If I told you that this school year has been one of a kind, let's be honest...we both know that is such an understatement! I feel like a first year teacher all over again. Welcome to...My Twilight Zone.
When I flash back to my first year of teaching, those feelings of anxiety, uncertainty, and inadequacy come flooding in. These emotions are fresh, as if it happened yesterday. I remember spending weekends and long hours lesson planning, scripting out what to say, and preparing materials for instruction. In hindsight, I unsuccessfully tried to control my chaos.
So, upon starting my 9th year of teaching, I felt confident. My familiarity with first grade curriculum, procedures, and expectations was second nature. I was excited to learn about the new Common Core Standards. I welcomed the notion of a consistent and rigorous curriculum to stimulate and guide student learning. Of course it was going to take effort, training, and diligence to successfully implement. My desire to teach students focused, challenging, and useful material justified the effort.
Well, things are never as they appear. Now, I don't know about your district, but the Common Core is NOT the only new item on the table. We have thrown out older systems and procedures to clear the way for brand new Common Core resources. Since the start of the school year, I have participated in continual training and directives to learn how to implement new systems for: formative assessment, summative assessment, online lesson planning, report cards, and data analysis reports.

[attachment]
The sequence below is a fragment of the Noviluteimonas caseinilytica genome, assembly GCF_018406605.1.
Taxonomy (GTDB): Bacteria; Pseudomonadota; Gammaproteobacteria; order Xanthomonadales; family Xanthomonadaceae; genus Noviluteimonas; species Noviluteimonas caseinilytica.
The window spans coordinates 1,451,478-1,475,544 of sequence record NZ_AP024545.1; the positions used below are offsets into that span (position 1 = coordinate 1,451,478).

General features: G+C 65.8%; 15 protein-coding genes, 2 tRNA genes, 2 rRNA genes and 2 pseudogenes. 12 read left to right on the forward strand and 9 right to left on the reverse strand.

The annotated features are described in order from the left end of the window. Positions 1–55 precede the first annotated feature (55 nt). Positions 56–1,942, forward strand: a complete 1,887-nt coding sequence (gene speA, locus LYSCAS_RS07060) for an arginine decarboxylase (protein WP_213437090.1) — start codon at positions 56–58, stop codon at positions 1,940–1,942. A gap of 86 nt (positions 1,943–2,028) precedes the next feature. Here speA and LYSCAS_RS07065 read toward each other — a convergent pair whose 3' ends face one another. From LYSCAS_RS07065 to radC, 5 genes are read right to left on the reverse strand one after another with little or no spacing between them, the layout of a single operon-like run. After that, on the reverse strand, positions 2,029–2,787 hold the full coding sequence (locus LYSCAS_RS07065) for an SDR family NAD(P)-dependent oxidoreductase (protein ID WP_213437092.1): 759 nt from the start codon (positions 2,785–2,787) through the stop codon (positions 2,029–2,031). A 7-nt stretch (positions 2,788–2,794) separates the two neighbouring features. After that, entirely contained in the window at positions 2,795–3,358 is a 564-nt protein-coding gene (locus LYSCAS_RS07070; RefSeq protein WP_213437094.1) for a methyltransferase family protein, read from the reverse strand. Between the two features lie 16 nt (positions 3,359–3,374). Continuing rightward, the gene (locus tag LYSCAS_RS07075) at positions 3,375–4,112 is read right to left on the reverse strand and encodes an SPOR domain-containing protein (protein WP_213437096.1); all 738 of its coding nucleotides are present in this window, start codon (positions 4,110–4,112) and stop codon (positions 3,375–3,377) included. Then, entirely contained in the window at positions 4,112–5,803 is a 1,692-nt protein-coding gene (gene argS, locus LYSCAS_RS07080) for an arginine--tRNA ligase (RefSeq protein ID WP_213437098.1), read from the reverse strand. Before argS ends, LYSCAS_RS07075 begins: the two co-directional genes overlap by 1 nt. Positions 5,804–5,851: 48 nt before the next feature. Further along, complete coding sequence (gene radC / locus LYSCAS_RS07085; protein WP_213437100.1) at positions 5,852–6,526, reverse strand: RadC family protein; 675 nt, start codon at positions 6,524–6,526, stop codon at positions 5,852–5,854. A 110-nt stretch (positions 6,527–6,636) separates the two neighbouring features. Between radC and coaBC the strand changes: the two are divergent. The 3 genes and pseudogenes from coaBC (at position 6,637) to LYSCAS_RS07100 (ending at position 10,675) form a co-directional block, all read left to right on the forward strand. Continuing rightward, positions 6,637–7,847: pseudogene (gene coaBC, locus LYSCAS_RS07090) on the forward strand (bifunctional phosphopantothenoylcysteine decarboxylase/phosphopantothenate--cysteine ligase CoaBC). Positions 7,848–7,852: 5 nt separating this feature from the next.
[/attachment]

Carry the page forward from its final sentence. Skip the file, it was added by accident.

Of course it makes sense that new standards would require new assessments. However, it is natural to question the integrity and validity of our newly compiled systems when they are causing such confusion and stress. When focus is spread too thin, it seems inevitable that communication and clarity of vision will falter.
So, this begs the question: Are we trying to do too much at once? Is quantity interfering with the quality of student learning? Are we working against ourselves and producing the opposite desired effect? If districts create faulty and misaligned systems, how will this affect the implementation of the Common Core?
For me, the most stressful feelings come from lack of communication, not knowing where to start, finding the time, and doing right by the students. Communication and collaboration can be a school's saving grace. Or, maybe things just have to fall apart so other things can fall into place. I totally think Pete the Cat was written for teachers. "Does Pete get upset? Goodness, no. Instead, Pete continues along singing his song about his" positive, focused, and flexible attitude.
With that said, I try not to complain without offering a solution. However, we all know there is not a quick fix. So, I offer up a resource that I hope you'll find useful. It is a list of CCSS text exemplars from the North Carolina Department of Education. Not only are the exemplars sorted by grade level and genre, but you will find links to some of the poetry and short passage exemplars online, ISBN numbers, and prices at Amazon.com. This list mirrors the resources listed in CCSS Appendix B. Use the list as an example and reference for increasing text rigor.
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